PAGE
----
3. 3. the design in one or more prototypes, and evaluate each prototype's significance for addressing a concrete educational need". According to these authors, the co-design process is not completely democratic –as it is in participatory design– because researchers often hold the ultimate responsibility for the quality decision-making. Many of the co-design practices in education are associated with the design and implementation of technological tools to support learning processes (Mor & Winters, 2006; Penuel, Roschelle & Schechtman, 2007). In general, it is about funneling educational innovations that currently involve the use of technological resources in the school context. These experiences have typically involved teachers, researchers and often software developers, as partners in the process of co-designing educational innovation. This procedure ensures the connection and the orchestration of the theory, practice models, tools and participants’ insights. The project aims to study the development of learning scenarios that are more authentic, contextualized and focused on learners, through a co-design process involving students and teachers in the negotiation of the design principles of such scenarios to assess the potential of this approach as a catalyst for change and innovation in higher education. The study applies the methodology of design-based research. The design of the investigation is iterative, situated and intervention-led but underpinned by theory. The object of study is therefore the very process of co-designing, taking as key agents both the teachers and the students to whom those practices are addressed. A mixed approach (quantitative and qualitative) is used for data collection, analysis and interpretation. The research design involves several cycles of iterations with the aim of refining the process of co-design. The research questions that address the issue of students’ participation are as follows: a. How are participants’ roles and levels of intervention negotiated, assigned and managed? b. What are the stages and critical issues to consider in the process of co-design? c. What are the effects of the co-design process on teachers and students’ perception of learning, teaching and learning design? d. How does context (university model, area of knowledge, profiles) influence the co-design process? The participants are a group of teachers and students from two universities with different models, one of them blended (University of Barcelona) and the other virtual (Open University of Catalonia). Of the four mentioned contexts reported in this study, two are from the blended university and two are from the virtual one. The four design contexts correspond to different disciplinary areas, such as medical informatics, economics, tourism and communication. The co-design of a learning scenario for each context of practice aims to ensure that results are accessible, acceptable and useful to all participants, and can be effectively used to evaluate, report and improve practice in these and other contexts (Anderson & Shattuck, 2012). The co-design process takes place cyclically, through the following four main stages: exploration, envisionment, operationalization and assessment and reflection. The first phase of the co-design process consists of a series of participatory workshops with six teachers from the four selected practice settings, along with members of the research team. These sessions have the function of introducing participants to the dynamics of co-design and gaining a deeper understanding of the contexts of practice. They are also oriented to designing learning scenarios based on inquiry-based learning and technology-enhanced learning principles, involving the prototyping of the designed learning scenarios. In the second phase of the co-design process, two students selected from each context join the design work groups (a total of eight students) with the aim of critiquing the prototypes of the learning scenarios designed by teachers, bringing their own ideas and perspectives and thus validating the final designs. This is done through the same dynamic of participatory workshops used in the first phase but adding the implementation of the learning scenarios in the corresponding real contexts of practice. In this way the prototypes of the learning scenarios are tested and feedback is collected from the entire student group. Implementation occurs in iterative cycles that enable the designed scenarios to be refined based on collected feedback, reflection and discussion by the design teams. Thus, it addresses two levels of student participation: a) students who are part of the co-design team of each context, b) students who make up each of the four student groups where learning scenarios are implemented. Throughout this entire process exhaustive data collection is performed using several research instruments: initial interviews with teachers and students, participant observation and audio recordings of joint work sessions, short questionnaires addressed to both teachers and students after each work session, classroom observation and field notes, a questionnaire to the whole student group, final interviews with teachers and discussion groups with students. The purpose is to thoroughly keep track of the co-design process, enabling the research questions that were posed to be answered. To do this, an analytical model has been developed that integrates all the meaningful dimensions for studying the co-design according to the literature review and research questions. Specifically, the relevant dimensions for the analysis of students’ participation reported in this paper are: methodological aspects of co-design, roles, dialogue and negotiation, phases, conflicts and key issues, student and teacher profiles, students and teachers’ change, institutional and curricular factors. These dimensions are discussed from four perspectives or different viewpoints that reinforce each other, as shown in Figure 1: joint work sessions, classroom implementation, perceptions and design product. It is a holistic model of analysis of the co-design process, which in turn allows the triangulation of data and methods, in order to preserve the research trustworthiness. For the analysis of qualitative data (interviews,
  4. 4. observations, field notes and post-session questionnaire) the constant comparative method and grounded theory (Glasser & Strauss, 1967) is used, while for the quantifiable data collected with the post-session questionnaire and the general questionnaire applied to the whole students group, a descriptive statistical analysis is performed. Figure 1: Co-design process analysis framework Design-based research is coupled with the use of participatory design methods. The principle of performing various iterations allows students to participate in all stages of the process even though they are incorporated into a second phase. Teachers and students work in close contact and are placed at the same level through the entire process of co-design, although the former will have the ultimate responsibility for the scenarios designed. Similarly, teachers and students assume the role of co-researchers to engage in the production and analysis of collective research knowledge and enhancement of the group to solve the problems identified (Fielding, 2004). However, the research team is ultimately responsible for the co-design process. Discussion on opportunities for productive and innovative inquiry The research presented is intended to advance the study of participatory and collaborative learning design methods that involve teachers and students in the field of higher education. With this goal, inquiry-based and technology-enhanced learning scenarios will be co-designed. It is considered that the design of learning scenarios –including the sociocultural context in which they are framed, the chosen pedagogical approach and the objects that make up the learning situation– in which learning activities are inserted, can elicit the processes intended to be facilitated and promoted among students. Moreover, the co-design process itself is proposed as a learning experience. In the case of teachers it is viewed as an opportunity for professional development and in the case of students it is expected to cause a change in their conceptions, understanding and attitude towards learning from the perspective of learning design. Therefore, this research is based the following assumptions: a) students’ participation in the co-design process can integrate their perspective, interests and needs more effectively into the designed learning scenarios, ultimately promoting deeper learning by different student profiles and in different learning contexts; b) participation in the co-design process can make students more aware of the processes involved in learning and learning design, and become more autonomous in the regulation and direction of their learning activities; c) co-design processes involving students and teachers in collaborative negotiation of the design principles applied to learning scenarios can facilitate the adoption of an inquiry-based learning model mediated by a more mature and autonomous use of technology by students; d) co-design processes can be facilitated by collaborative and participatory dynamics, supported by different types of instruments for representing teaching and learning practice, such as design patterns, case stories, storyboards and diagrams; e) students’ participation in the co-design process is expected to encourage teachers to reflect on their practice. Similarly it is expected that the supporting co-design methods and instruments will help participant teachers to develop an awareness and skills as learning designers. Conclusions and relevance of the topic Involving students in learning design processes is a complex task because it implies profound changes in how to approach teaching and learning in higher education. However we consider it indispensable to walk this path in order to offer learning scenarios that are more authentic, contextualized and meaningful to current students.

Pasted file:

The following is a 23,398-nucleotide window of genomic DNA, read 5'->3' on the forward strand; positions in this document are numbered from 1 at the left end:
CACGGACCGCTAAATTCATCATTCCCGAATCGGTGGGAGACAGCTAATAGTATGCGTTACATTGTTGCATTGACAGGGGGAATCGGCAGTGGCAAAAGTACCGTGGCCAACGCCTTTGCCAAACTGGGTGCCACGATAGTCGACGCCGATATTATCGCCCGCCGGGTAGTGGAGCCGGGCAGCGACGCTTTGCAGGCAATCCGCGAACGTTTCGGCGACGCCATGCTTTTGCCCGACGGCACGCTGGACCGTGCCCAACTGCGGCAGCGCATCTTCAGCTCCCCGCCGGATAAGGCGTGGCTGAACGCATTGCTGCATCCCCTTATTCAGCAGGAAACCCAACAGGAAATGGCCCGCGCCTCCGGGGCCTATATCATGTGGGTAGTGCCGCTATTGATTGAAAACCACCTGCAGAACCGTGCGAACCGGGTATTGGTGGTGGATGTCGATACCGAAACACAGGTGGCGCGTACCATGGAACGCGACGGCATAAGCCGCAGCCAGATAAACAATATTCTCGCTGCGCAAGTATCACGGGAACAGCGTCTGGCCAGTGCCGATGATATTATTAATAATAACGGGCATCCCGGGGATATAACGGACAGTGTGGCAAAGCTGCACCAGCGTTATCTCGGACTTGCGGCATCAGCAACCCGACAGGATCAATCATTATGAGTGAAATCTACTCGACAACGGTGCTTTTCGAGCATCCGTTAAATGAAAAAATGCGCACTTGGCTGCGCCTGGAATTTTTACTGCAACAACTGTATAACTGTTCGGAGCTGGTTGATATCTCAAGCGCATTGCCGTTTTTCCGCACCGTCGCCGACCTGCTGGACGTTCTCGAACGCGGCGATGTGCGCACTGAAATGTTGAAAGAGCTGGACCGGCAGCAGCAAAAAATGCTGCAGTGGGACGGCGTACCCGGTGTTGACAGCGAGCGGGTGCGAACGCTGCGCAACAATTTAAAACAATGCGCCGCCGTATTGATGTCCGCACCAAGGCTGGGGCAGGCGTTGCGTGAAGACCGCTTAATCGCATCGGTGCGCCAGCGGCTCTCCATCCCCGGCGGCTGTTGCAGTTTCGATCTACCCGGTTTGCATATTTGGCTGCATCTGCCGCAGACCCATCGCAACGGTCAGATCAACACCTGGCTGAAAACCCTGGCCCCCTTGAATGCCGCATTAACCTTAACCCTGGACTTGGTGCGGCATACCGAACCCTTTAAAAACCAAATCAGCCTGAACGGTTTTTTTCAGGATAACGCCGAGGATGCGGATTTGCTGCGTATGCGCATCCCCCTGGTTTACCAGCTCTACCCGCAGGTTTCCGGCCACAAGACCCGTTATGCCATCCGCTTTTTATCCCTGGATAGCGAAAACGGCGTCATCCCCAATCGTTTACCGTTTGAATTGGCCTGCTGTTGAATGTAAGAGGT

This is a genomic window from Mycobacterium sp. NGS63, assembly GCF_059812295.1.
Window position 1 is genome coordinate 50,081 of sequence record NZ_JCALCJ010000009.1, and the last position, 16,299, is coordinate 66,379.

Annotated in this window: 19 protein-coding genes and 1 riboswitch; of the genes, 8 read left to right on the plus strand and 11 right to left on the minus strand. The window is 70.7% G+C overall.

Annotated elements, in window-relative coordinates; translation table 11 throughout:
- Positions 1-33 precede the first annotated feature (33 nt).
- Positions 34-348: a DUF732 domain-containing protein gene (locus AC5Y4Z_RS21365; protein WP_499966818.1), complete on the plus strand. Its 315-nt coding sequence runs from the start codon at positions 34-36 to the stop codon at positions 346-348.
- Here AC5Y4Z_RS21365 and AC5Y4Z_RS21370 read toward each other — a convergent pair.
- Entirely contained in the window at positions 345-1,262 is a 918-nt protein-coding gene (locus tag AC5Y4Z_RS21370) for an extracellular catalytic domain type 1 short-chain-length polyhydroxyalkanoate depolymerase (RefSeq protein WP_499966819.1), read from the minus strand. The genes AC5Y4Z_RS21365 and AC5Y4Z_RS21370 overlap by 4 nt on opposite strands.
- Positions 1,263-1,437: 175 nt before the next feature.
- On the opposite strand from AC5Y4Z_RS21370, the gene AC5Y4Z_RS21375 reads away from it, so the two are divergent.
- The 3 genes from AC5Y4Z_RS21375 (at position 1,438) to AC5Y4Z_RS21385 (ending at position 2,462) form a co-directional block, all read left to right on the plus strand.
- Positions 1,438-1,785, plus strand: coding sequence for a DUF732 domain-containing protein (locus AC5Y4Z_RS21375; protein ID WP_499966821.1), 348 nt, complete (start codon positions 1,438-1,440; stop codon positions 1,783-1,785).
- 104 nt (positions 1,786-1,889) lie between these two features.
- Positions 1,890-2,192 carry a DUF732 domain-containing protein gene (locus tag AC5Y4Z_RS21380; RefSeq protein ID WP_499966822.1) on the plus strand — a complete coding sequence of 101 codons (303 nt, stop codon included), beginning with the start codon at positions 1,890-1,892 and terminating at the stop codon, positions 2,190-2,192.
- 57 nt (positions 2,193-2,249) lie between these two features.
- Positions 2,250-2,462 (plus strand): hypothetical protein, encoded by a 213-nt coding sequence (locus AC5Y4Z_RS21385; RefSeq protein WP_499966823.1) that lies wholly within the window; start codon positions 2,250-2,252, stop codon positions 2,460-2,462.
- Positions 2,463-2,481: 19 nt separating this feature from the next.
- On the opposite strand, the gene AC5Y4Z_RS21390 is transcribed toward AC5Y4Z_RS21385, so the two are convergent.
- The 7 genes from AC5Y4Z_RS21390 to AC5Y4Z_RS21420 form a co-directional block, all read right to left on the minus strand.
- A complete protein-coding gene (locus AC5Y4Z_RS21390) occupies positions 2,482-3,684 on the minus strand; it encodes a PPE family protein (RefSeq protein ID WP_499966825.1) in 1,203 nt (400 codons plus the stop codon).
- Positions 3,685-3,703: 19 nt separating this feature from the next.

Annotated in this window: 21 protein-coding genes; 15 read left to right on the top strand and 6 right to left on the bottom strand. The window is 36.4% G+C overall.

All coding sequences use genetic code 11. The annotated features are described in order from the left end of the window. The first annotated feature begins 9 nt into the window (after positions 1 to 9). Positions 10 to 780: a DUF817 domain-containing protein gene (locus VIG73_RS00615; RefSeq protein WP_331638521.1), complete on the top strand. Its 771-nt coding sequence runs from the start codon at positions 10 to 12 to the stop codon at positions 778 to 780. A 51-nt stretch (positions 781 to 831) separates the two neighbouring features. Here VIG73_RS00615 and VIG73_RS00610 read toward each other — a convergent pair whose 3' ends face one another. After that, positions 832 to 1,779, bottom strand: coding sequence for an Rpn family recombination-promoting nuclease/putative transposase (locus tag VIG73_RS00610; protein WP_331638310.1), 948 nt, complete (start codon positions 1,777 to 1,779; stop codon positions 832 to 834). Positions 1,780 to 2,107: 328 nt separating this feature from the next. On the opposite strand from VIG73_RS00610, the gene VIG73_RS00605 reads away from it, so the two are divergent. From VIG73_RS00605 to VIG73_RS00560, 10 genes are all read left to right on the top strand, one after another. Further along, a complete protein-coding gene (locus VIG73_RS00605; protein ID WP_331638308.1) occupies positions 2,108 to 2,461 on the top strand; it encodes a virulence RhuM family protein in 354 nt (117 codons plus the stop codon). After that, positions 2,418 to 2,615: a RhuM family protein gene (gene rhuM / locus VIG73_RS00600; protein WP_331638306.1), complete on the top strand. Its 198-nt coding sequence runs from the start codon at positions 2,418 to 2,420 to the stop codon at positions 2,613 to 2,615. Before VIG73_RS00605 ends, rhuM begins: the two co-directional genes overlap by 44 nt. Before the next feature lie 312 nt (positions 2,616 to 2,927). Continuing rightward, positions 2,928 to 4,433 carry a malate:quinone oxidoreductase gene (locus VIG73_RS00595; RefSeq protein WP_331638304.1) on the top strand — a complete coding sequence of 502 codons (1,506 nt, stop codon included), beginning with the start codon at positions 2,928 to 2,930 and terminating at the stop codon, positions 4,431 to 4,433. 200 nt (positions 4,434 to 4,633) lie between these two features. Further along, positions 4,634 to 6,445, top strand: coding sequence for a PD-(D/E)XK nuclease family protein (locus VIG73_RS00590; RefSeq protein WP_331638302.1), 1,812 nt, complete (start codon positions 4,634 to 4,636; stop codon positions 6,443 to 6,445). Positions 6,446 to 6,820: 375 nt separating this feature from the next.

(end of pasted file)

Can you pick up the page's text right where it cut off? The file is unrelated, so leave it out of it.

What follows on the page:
5. 5. We have shown the positive implications of the adoption of this approach, both in terms of improving the quality of learning, changing roles and relationships between teachers and students, and as a catalyst for teachers’ professional development processes. The absence of clear and detailed references on the implementation of such participatory processes hinders its application and its generalization. For this reason, we believe that the adoption of a design-based research approach could be useful to faithfully capture the co-design experience in a real context and simultaneously feed the knowledge in this field. If the goal of universities is to train autonomous, critical, creative students who are able to develop themselves throughout their lifes they must begin to adopt the vision of students as producers. To do this, it seems essential to empower students and to provide them with the agency to truly influence and bring about change in the university. Models of inquiry-based learning combined with the use of social media offer many opportunities in this regard, which we intend to explore in this research. In turn, teachers have a crucial role to play in facilitating this process, as well as in the transformation and improvement of learning design proposals in higher education. From our point of view the subject of the reported research is closely related to the theme chosen for the 2014 ICLS Conference. The focus of the inquiry is in fact the learning experience of teachers and students based on the co-design process. We believe that the study of co-design processes is of special richness because are located at the intersection between different types of practices: sociocultural practices of collaboration between participants and the actual practices of the teaching, institutional and epistemic contexts. Therefore, we believe that the discussion and reflection on the first results of this work would be an appropriate and relevant contribution to the conference. References Anderson, T. & Shattuck, J. (2012). Design-Based Research: A Decade of Progress in Education Research? Educational Researcher, 41, pp. 16-25. Bain, K., & Zimmerman, J. (2009) Understanding great teaching. Peer Review, 11 (2), pp. 9-12. Bovill, C., Cook-Sather, A. & Felten, P. (2011) Students as co-creators of teaching approaches, course design and curricula: implications for academic developers. International Journal for Academic Development, 16 (2). pp. 133-145. Bovill, C., Morss, K. & Bulley, C.J. (2009) Should students participate in curriculum design? Discussion arising from a first year curriculum design project and a literature review. Pedagogic Research in Maximising Education, 3 (2). pp. 17-26 Cameron, L. & Tanti, M. (2011) Students as learning designers: using social media to scaffold the experience. eLearning Papers, 27. Chang, R., Kennedy, G. & Petrovic, T. (2008). Web 2.0 and user-created content: Students negotiating shifts in academic authority. Proceedings ascilite Melbourne 2008. Fielding, M. (2004) Transformative approaches to student voice: theoretical underpinnings, recalcitrant realities, British Educational Research Journal, 30(2), pp. 295–311 Glasser, B. & Strauss, A. (1967) The Discovery of Grounded Theory: Strategies for Qualitative Research, Chicago: Aldine Publishing Company. Greaves, L. (2012) Feed-forward for Informed Learning (FfIL): learner-generated materials for personalised learning. Enhancing Learning in the Social Sciences 4(3). Mor, Y., & Winters, N. (2007), Design approaches in technology enhanced learning, Interactive Learning Environments, 15 (1), 61-75. Neary, M. (2012) Student as producer: an institution of the common? [or how to recover communist/revolutionary science] Enhancing Learning in the Social Sciences 4(3). Penuel, W.R., Roschelle, J. & Shechtman, N. (2007). Designing formative assessment software with teachers: An analysis of the co-design process. Research and Practice in Technology Enhanced Learning, 2(1), pp. 51-74. Roth, W.M., Lawless, D.V. & Tobin; K. (2000) {Coteaching | Cogenerative Dialoguing} as Praxis of Dialectic Method. Forum Qualitative Sozialforschung / Forum: Qualitative Social Research, 1(3), Art. 37. Roschelle, J., Penuel, W. R. & Schechtman, N. (2006). Co-design of innovations with teachers: Definition and dynamics. Paper presented at the International Conference of the Learning Sciences, Bloomington, IN. Seale, J. (2009) Doing student voice work in higher education: an exploration of the value of participatory methods, British Educational Research Journal, 36 (6), 995-1015. Acknowledgments The project is funded within the R+D National Plan, by the Ministry of Economy and Competitiveness of Spain. We also would like to thank the professors and students participating in the research for their involvement and collaboration.